With less than a week to go before the Power of Sea closes at the RWA, we share with you this review of the show by Lindsay Shaw Miller Smith, first published in June, in the online magazine for art and books site Cassone.
Lindsey Shaw-Miller welcomes this ‘expansive, interdisciplinary discussion of what the sea means to us as human beings and as artists’
The Power of the Sea. Making Waves in British Art 1790–2014 edited by Janette Kerr and Christiana Payne
In theory, there is a gravitational attraction between every drop of sea-water and even the outmost star of the universe (Rachel Carson)
The Power of the Sea is an expansive, interdisciplinary discussion of what the sea means to us as human beings and as artists. Its contributors – an art historian, two artists, a cultural geographer, two mathematicians and an oceanographer – write about wave energy, the visual magnetism of the sea, maritime culture and geography, and the practice of representation. These disciplines also combine: Simon Read is an artist whose home is a Dutch sea-barge, and he interacts daily with the science of the saltmarsh where he lives. Janette Kerr is an artist (and President of the Royal West of England Academy (RWA)) who has been working with an oceanography institute in Bergen, Norway.
The book is published in association with an exhibition at the RWA in Bristol, which is on until 6 July 2014. The exhibition is terrific, and the full power of the publication only exerts alongside the gallery experience, the third dimension. Installations bring the theme to life, and some artists are more fully represented than they appear in the book. Will Maclean, for example, is a great inclusion, his strange, talismanic mythology embedded in sea-relic boxes. But the book shows one piece, whereas the show has four.
While the range of work is thrilling, there are some puzzling absences. I particularly missed the vital, running seas of William McTaggart (1835–1910) and the caustic, coastal abstracts of Jeremy Gardiner, for whose monograph last year Christiana Payne wrote an essay, making his omission especially perplexing.
Those who have read Daphne du Maurier’s Jamaica Inn (recently dramatized on British TV) will find echoes in the earliest painting in the book, George Morland’s The Wreckers, which exactly reflects Du Maurier’s gruesome narrative. The fragility of our equilibrium with the sea, its tumults and calms, its mood swings, is a common thread through both art works and essays. Verbal language varies from scientific to poetic; visual language ranges across media and through representation to abstraction. Pragmatism is also conveyed, from the physical challenges of the sea for the artist, to the mathematical measuring of a wave.
Simon Read’s involvement with the politics of his domestic geography, on the Deben estuary in Suffolk, is profound. He makes large maps of the saltmarshes around Falkenham (not Fakenham, as misprinted in the catalogue), incorporating historical features and technologies, ecological predictions and solutions. The saltmarshes form a dermis between sea and river – what he calls the ‘ooze’. His conviction of the care and vigilance required to live well in the fluvial borderland bleeds through his essay, even though, like his annotated maps, he uses esoteric terminology that can makes the viewer/reader feel decidedly ‘landlubbed’.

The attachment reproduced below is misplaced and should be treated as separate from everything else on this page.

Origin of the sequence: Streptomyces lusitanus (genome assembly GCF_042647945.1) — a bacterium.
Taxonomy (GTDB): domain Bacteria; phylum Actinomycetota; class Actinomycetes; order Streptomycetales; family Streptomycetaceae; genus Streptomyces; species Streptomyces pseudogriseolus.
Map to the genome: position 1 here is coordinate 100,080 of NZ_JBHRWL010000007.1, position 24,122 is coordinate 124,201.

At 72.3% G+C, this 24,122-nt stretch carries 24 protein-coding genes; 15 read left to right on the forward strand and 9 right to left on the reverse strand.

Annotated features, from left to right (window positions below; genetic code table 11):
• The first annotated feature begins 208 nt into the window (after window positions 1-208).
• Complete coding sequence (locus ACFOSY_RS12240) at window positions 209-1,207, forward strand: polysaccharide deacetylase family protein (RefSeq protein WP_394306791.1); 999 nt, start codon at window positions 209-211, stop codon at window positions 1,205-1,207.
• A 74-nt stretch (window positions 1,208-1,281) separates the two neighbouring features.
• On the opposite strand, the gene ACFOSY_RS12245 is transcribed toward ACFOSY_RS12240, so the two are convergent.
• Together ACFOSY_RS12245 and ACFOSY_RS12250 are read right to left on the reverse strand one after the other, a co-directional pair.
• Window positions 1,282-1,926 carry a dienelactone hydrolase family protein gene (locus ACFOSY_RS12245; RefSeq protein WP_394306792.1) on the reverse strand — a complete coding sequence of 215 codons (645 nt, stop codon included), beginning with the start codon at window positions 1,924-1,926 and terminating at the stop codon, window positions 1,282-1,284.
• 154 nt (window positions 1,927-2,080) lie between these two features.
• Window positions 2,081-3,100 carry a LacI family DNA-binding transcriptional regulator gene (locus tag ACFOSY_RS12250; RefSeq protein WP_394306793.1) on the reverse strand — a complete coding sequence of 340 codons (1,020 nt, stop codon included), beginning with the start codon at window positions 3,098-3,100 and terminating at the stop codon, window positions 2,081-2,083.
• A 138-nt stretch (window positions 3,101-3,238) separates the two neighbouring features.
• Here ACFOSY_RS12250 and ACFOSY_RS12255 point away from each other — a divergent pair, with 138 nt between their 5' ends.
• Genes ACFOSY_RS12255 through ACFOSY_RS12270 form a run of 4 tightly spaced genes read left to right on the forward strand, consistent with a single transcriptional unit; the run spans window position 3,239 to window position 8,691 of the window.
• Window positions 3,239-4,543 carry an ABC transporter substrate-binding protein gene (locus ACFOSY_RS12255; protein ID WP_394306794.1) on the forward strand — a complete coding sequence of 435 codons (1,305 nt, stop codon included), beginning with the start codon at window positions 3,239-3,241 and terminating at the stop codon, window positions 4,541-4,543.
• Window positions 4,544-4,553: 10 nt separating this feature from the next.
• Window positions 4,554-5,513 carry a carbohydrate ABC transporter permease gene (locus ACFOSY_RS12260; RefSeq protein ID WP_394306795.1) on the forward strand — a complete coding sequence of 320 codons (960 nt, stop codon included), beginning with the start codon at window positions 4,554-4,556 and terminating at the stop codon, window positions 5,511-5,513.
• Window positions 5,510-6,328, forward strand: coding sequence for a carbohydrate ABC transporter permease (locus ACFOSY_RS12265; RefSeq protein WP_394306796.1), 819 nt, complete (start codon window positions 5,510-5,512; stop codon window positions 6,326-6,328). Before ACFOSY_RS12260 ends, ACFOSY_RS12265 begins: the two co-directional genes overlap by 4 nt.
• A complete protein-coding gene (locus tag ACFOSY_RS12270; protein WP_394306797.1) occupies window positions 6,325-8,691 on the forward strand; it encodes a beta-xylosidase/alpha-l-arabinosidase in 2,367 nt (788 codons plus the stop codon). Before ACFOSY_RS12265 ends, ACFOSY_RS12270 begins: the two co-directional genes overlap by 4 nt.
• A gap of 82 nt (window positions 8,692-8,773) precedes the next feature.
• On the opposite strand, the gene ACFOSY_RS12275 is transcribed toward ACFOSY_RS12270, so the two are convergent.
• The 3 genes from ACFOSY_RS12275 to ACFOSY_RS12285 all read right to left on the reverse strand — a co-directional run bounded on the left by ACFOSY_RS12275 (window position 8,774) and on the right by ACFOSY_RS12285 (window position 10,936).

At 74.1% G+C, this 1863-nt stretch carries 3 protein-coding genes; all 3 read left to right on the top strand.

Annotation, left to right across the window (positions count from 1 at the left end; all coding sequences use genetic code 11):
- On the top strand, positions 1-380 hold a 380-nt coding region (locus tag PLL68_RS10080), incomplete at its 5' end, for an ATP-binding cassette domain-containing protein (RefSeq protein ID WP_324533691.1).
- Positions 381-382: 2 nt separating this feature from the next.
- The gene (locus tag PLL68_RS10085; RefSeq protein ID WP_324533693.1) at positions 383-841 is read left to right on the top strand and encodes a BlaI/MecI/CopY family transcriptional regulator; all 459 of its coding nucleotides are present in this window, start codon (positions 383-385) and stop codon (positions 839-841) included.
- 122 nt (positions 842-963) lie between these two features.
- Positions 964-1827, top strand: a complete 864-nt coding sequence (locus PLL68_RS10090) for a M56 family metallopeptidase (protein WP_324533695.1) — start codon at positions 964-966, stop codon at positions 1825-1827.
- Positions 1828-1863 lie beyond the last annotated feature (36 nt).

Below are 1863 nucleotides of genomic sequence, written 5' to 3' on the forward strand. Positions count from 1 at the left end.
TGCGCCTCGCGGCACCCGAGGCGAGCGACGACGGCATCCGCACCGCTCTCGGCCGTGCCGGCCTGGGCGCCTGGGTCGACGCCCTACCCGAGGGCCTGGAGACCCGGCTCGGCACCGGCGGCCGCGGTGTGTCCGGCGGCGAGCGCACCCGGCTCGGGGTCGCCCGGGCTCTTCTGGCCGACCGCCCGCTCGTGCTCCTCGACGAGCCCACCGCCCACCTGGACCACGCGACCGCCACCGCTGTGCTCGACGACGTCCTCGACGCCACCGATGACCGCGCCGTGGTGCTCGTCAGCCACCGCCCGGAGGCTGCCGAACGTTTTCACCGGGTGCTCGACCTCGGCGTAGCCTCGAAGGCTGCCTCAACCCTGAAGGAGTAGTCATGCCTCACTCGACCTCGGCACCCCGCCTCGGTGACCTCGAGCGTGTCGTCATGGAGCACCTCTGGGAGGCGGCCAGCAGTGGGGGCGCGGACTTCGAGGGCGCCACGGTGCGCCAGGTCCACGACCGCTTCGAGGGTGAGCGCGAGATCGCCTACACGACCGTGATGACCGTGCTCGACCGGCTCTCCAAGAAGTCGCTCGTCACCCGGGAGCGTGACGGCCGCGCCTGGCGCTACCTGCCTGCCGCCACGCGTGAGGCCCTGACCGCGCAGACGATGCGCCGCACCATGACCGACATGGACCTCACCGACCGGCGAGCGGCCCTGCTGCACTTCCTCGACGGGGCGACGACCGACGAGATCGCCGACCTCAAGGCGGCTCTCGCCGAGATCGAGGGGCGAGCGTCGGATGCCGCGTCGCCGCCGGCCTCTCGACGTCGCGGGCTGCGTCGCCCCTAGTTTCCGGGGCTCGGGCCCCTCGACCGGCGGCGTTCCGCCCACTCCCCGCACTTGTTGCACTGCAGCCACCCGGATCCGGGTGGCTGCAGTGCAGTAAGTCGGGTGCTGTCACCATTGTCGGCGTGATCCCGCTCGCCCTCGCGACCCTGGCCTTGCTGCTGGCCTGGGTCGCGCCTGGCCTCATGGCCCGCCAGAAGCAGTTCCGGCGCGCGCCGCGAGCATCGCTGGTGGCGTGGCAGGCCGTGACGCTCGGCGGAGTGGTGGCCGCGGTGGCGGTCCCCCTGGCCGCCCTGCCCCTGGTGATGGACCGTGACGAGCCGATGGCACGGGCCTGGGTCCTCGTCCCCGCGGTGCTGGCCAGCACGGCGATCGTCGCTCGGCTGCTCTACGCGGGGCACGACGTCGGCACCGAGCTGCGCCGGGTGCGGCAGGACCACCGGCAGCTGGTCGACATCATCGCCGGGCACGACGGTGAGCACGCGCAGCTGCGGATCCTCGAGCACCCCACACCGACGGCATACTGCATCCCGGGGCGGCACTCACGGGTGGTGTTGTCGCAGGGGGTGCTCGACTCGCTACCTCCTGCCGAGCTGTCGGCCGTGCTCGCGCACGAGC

The difference between looking at the sea, and being in it, is beautifully explored. With some images we are distinctly on shore, no matter how close the sea may be: Henry Moore’s Winter Gale in the Channel, or Sydney Mortimer Laurence’s huge, expressionist Waves Breaking on a Shore, Sunset. In others, we are on and in the sea: John Brett’s keening swell of Christmas Morning, 1866, and Janette Kerr’s astonishing I Hold My Breath.
For me, Kerr’s essay is the best thing in the book. It’s a wonderful exploration of what it means to experience and to paint the sea in a technological and scientific age; to know its history, sensation and philosophy, and make deep enquiry of its meaning, phenomenological and experiential. Indeed, the essay bears out her notion of art as ‘a resonance between an internalized world and an external one’, with reference to Peter Lanyon, whose fascination with the nature and variance of the sea’s energy led him to lie down with it, above it, look into it, and then try to make paintings in which he was embedded as an artist, but without narcissism. Kerr is also vivid in her conviction that our love and dread of the sea are powerful because we come from it, hefted ourselves out of it and onto dry land during evolution. ‘Each of us has in our veins a salty stream in which the elements sodium, potassium and calcium are combined in almost the same proportions as sea water. This is our inheritance.’
Entering and leaving the sea is for most of us the experience that leaves the greatest impression. Owain Jones overturns the idea of the sea as a void between landmasses, representing it instead as a place, one of constant change and, at times, unknowable geography. Kerr illustrates this too, with a series of photographs of an island emerging from the sea in the aftermath of a marine eruption. Yet the idea of the sea as a place of reconciliation of dichotomies, in human nature and experience, is endlessly fascinating. I’m reminded of Emily Dickinson’s small, beautiful poem:
Exultation is the going
Of an inland soul to sea, –
Past the houses, past the headlands
Into deep eternity!
Bred as we,among the mountains,
Can the sailor understand
The divine intoxication
Of the first league out from land?
The Power of the Sea. Making Waves in British Art 1790–2014 edited by Janette Kerr and Christiana Payne is published by Sansom & Co., 2014. 160 pp, 60 colour & 15 mono illus. ISBN 978–1–908326–57–7